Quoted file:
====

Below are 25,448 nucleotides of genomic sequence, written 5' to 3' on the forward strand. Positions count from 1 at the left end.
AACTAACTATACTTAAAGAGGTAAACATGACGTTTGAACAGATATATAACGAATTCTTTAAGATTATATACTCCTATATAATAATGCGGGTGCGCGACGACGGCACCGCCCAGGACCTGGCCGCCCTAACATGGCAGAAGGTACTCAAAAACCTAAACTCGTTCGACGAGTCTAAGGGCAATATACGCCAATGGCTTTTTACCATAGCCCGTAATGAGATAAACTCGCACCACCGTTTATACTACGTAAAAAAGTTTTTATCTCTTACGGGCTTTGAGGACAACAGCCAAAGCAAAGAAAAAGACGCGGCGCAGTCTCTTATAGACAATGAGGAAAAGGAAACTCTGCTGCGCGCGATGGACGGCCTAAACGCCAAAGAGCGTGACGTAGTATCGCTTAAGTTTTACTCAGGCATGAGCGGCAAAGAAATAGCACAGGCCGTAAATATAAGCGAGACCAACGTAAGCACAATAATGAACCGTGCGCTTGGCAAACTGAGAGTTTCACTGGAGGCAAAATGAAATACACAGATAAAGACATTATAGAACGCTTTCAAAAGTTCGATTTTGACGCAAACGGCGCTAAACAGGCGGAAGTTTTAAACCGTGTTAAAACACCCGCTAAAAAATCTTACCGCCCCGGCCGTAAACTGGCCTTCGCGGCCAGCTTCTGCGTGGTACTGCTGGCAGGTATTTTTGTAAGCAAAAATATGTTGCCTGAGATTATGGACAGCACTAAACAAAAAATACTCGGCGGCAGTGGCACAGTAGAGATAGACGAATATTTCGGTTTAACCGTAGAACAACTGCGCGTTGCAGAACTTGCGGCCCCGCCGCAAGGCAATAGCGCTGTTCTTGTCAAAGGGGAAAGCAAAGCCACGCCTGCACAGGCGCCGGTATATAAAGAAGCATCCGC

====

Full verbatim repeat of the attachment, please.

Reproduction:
Below are 25,448 nucleotides of genomic sequence, written 5' to 3' on the forward strand. Positions count from 1 at the left end.
AACTAACTATACTTAAAGAGGTAAACATGACGTTTGAACAGATATATAACGAATTCTTTAAGATTATATACTCCTATATAATAATGCGGGTGCGCGACGACGGCACCGCCCAGGACCTGGCCGCCCTAACATGGCAGAAGGTACTCAAAAACCTAAACTCGTTCGACGAGTCTAAGGGCAATATACGCCAATGGCTTTTTACCATAGCCCGTAATGAGATAAACTCGCACCACCGTTTATACTACGTAAAAAAGTTTTTATCTCTTACGGGCTTTGAGGACAACAGCCAAAGCAAAGAAAAAGACGCGGCGCAGTCTCTTATAGACAATGAGGAAAAGGAAACTCTGCTGCGCGCGATGGACGGCCTAAACGCCAAAGAGCGTGACGTAGTATCGCTTAAGTTTTACTCAGGCATGAGCGGCAAAGAAATAGCACAGGCCGTAAATATAAGCGAGACCAACGTAAGCACAATAATGAACCGTGCGCTTGGCAAACTGAGAGTTTCACTGGAGGCAAAATGAAATACACAGATAAAGACATTATAGAACGCTTTCAAAAGTTCGATTTTGACGCAAACGGCGCTAAACAGGCGGAAGTTTTAAACCGTGTTAAAACACCCGCTAAAAAATCTTACCGCCCCGGCCGTAAACTGGCCTTCGCGGCCAGCTTCTGCGTGGTACTGCTGGCAGGTATTTTTGTAAGCAAAAATATGTTGCCTGAGATTATGGACAGCACTAAACAAAAAATACTCGGCGGCAGTGGCACAGTAGAGATAGACGAATATTTCGGTTTAACCGTAGAACAACTGCGCGTTGCAGAACTTGCGGCCCCGCCGCAAGGCAATAGCGCTGTTCTTGTCAAAGGGGAAAGCAAAGCCACGCCTGCACAGGCGCCGGTATATAAAGAAGCATCCGC